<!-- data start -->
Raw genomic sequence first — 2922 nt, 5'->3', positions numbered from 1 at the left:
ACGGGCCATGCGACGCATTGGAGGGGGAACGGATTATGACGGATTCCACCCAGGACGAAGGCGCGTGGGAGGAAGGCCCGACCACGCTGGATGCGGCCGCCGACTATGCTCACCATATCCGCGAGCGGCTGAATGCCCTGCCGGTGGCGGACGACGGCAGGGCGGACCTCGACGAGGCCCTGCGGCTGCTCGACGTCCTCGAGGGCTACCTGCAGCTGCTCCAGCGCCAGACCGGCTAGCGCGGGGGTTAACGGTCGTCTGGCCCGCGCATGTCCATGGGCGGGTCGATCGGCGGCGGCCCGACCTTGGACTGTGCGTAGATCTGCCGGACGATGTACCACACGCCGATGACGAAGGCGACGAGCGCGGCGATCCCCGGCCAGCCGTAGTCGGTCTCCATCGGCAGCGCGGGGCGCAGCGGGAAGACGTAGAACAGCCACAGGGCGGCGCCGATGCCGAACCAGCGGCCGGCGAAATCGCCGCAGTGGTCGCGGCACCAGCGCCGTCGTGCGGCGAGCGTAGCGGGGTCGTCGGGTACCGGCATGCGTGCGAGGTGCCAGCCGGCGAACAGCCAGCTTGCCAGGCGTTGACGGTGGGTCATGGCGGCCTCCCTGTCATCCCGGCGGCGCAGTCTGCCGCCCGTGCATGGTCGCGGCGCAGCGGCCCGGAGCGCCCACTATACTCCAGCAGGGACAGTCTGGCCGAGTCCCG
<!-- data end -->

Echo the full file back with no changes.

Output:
Raw genomic sequence first — 2922 nt, 5'->3', positions numbered from 1 at the left:
ACGGGCCATGCGACGCATTGGAGGGGGAACGGATTATGACGGATTCCACCCAGGACGAAGGCGCGTGGGAGGAAGGCCCGACCACGCTGGATGCGGCCGCCGACTATGCTCACCATATCCGCGAGCGGCTGAATGCCCTGCCGGTGGCGGACGACGGCAGGGCGGACCTCGACGAGGCCCTGCGGCTGCTCGACGTCCTCGAGGGCTACCTGCAGCTGCTCCAGCGCCAGACCGGCTAGCGCGGGGGTTAACGGTCGTCTGGCCCGCGCATGTCCATGGGCGGGTCGATCGGCGGCGGCCCGACCTTGGACTGTGCGTAGATCTGCCGGACGATGTACCACACGCCGATGACGAAGGCGACGAGCGCGGCGATCCCCGGCCAGCCGTAGTCGGTCTCCATCGGCAGCGCGGGGCGCAGCGGGAAGACGTAGAACAGCCACAGGGCGGCGCCGATGCCGAACCAGCGGCCGGCGAAATCGCCGCAGTGGTCGCGGCACCAGCGCCGTCGTGCGGCGAGCGTAGCGGGGTCGTCGGGTACCGGCATGCGTGCGAGGTGCCAGCCGGCGAACAGCCAGCTTGCCAGGCGTTGACGGTGGGTCATGGCGGCCTCCCTGTCATCCCGGCGGCGCAGTCTGCCGCCCGTGCATGGTCGCGGCGCAGCGGCCCGGAGCGCCCACTATACTCCAGCAGGGACAGTCTGGCCGAGTCCCG